Last month, the Los Angeles Child Support Services Department held several educational programs for parents who were interested in learning about child support. As Child Support Awareness Month comes to a close, it is important to ensure that parents still have access to important information about child support in California.

In California, children are entitled to financial support from both of their parents. When parents are married and/or live together, children generally benefit from that situation. However, when parents decide to split up it can be difficult to determine which parents will be responsible for the financial well-being of any children they may have. Should the custodial parent be responsible for the majority of the child’s costs? Do parents with no visitation rights have a responsibility to pay child support? California has taken the liberty of creating a uniform calculation system to determine how child support and financial assistance should be determined.

California Statewide Uniform Guideline

California uses a standard formula to determine parents’ financial responsibility when they no longer share custody of a child. The formula is very complex. It balances a number of key factors that help to determine the financial capability of each parent and the needs of the child. California strives to ensure that the best interests of a child are preserved when his or her parents divorce.

Using a standard formula prevents parents from using child support payments as a bargaining chip during a divorce. Parents are also prohibited from negotiating child support responsibilities in a prenuptial or postnuptial agreement.

Since the standard formula is incredibly complex, California has created an online calculator to help parents determine their financial child support responsibilities. The DissoMaster can be accessed here. The calculator will ask you to input information that will determine the appropriate child support amounts for each parent. The most important factors that go into the calculation include:

  1. the number of children affected by the divorce,
  2. the income of each parent, and
  3. the child custody arrangement.

Other factors that will be considered in the calculation of child support in California include each parent’s:

  1. Self-employment and W2 wages;
  2. Disability income;
  3. Worker’s compensation;
  4. Interest income and dividends;
  5. Mortgage payments;
  6. Property tax payments;
  7. Existing child-support responsibilities for other children;
  8. Health insurance premiums and costs;
  9. Union dues;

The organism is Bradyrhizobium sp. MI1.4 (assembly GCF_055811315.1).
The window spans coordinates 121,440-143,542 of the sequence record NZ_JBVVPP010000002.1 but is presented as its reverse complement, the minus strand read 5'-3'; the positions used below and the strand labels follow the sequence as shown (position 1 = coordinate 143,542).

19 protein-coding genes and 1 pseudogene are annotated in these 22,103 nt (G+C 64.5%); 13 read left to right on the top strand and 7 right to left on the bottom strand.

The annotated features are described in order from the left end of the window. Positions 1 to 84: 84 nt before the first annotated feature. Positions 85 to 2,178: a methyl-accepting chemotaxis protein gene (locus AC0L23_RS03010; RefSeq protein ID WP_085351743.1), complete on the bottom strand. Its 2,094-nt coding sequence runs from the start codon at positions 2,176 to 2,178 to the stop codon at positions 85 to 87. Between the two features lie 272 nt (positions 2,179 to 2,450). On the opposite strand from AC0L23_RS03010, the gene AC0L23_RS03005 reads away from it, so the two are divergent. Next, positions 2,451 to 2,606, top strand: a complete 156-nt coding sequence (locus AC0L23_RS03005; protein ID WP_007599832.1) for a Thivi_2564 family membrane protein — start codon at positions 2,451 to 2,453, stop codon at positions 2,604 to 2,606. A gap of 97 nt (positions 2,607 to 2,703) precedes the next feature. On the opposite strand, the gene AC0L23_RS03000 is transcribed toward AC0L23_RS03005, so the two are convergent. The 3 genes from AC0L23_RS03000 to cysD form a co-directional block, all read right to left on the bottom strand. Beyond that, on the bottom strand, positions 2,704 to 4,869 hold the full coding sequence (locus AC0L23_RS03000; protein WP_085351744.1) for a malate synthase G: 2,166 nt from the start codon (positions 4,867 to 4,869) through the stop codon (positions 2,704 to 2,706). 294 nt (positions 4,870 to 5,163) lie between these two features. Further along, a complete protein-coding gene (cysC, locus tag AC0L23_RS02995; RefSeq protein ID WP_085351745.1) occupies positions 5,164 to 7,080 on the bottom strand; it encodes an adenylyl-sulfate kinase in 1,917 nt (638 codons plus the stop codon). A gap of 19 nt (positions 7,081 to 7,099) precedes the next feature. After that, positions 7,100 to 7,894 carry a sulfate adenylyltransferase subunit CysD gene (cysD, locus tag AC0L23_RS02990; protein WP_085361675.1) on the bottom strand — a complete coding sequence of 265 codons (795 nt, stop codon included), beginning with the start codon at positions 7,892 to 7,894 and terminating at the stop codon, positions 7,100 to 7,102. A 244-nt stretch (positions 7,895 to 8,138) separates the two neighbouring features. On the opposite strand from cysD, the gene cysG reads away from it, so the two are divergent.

10. Mandatory minimum retirement contributions; and
  11. Additional income from new spouses or partners.

The amount of time a parent spends with a child can also be a factor in the determination of child support. Parents who have visitation rights may be required to spend money to:

  1. Physically get to their child, or
  2. Bring their child to them.

The more visitation rights a parent has, the more expenses a parent has for that child. These expenses can be considered and reduce the amount of financial child support that will be required to be paid by law.

Note, parents who are denied visitation rights can still be required to pay child support. Failure to pay child support is a crime. You will face criminal charges if you continually fail to meet your child support obligations.

A court will also consider the amount of financial support that will be necessary to ensure the health, well-being, and education of a child. Extraordinary circumstances – such as a physical or mental disability or special education needs – will be factored into the equation.

Child support payments are generally deducted directly from a parent’s source of income. For example, if you earn a standard W2 paycheck you can expect to have your child support obligations deducted directly from your income. If you are collecting disability or worker’s compensation any child support obligations will be deducted from those amounts before they are sent to you. Child support payments are deposited directly with the custodial parent. This prevents a non-custodial parent with child support obligations from withholding child support payments.

If you and your child’s parent are considering a divorce it is important to understand how that process will affect your child. Hiring a good divorce lawyer may be a good first step to help you resolve any outstanding issues like child support. Get more information by visiting


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